Some of the advantages of these pulses are illustrated in FIG. 3 where a hypodermic needle 38 is shown injecting material which might be a test solution or a medication of some kind into the first lozenge. Now, it the needle is removed and the first lozenge compressed, the medication will be injected into the brain through the inlet end of the shunt, because the outlet end is held shut by the finger. Should it have been desired to inject solution in the opposite direction, then the solution would have been injected into the second lozenge and the second lozenge would simply have been pumped as in FIG. 2 so as to move the fluid out the outlet end. It will thereby be seen that this device enables surprisingly new and useful procedures to be undertaken without disturbance to the patient.
All components of the invention may conveniently be made of medical grade silicone rubber which is readily molded to the configurations shown. A significant advantage of making the two lozenges entirely of a given material (homogeneous construction) is that electrolytic and other effects are avo ded h h n es t w en me l check valves, for example, are used in a system. The structure illustrated is adapted to take advantage of homogeneity of structural material. Should connectors be used, the may be of the common nylon or delron materials, which need to be somewhat stifler than the move flexible material of the remainder of the construction.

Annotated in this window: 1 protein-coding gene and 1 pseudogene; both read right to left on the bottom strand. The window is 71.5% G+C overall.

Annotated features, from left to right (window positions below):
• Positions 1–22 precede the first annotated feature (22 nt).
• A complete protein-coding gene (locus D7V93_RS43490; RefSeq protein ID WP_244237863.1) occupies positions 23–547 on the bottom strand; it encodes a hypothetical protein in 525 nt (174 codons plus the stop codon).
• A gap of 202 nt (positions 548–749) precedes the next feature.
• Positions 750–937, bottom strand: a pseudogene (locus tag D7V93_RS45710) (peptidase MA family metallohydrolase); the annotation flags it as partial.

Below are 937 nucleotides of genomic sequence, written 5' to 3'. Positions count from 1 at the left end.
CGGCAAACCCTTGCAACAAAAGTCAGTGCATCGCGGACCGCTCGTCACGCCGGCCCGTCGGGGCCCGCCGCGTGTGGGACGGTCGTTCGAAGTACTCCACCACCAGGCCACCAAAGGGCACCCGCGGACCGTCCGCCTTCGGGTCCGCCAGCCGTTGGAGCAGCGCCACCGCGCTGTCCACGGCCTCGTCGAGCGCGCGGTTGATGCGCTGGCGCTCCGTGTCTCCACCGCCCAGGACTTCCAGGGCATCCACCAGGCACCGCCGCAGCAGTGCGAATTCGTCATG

This invention is not to be limited by the embodiment shown in the drawings and described in the description, which are given by way of illustration and not of limitation, but only in accordance with the scope of the appended claims.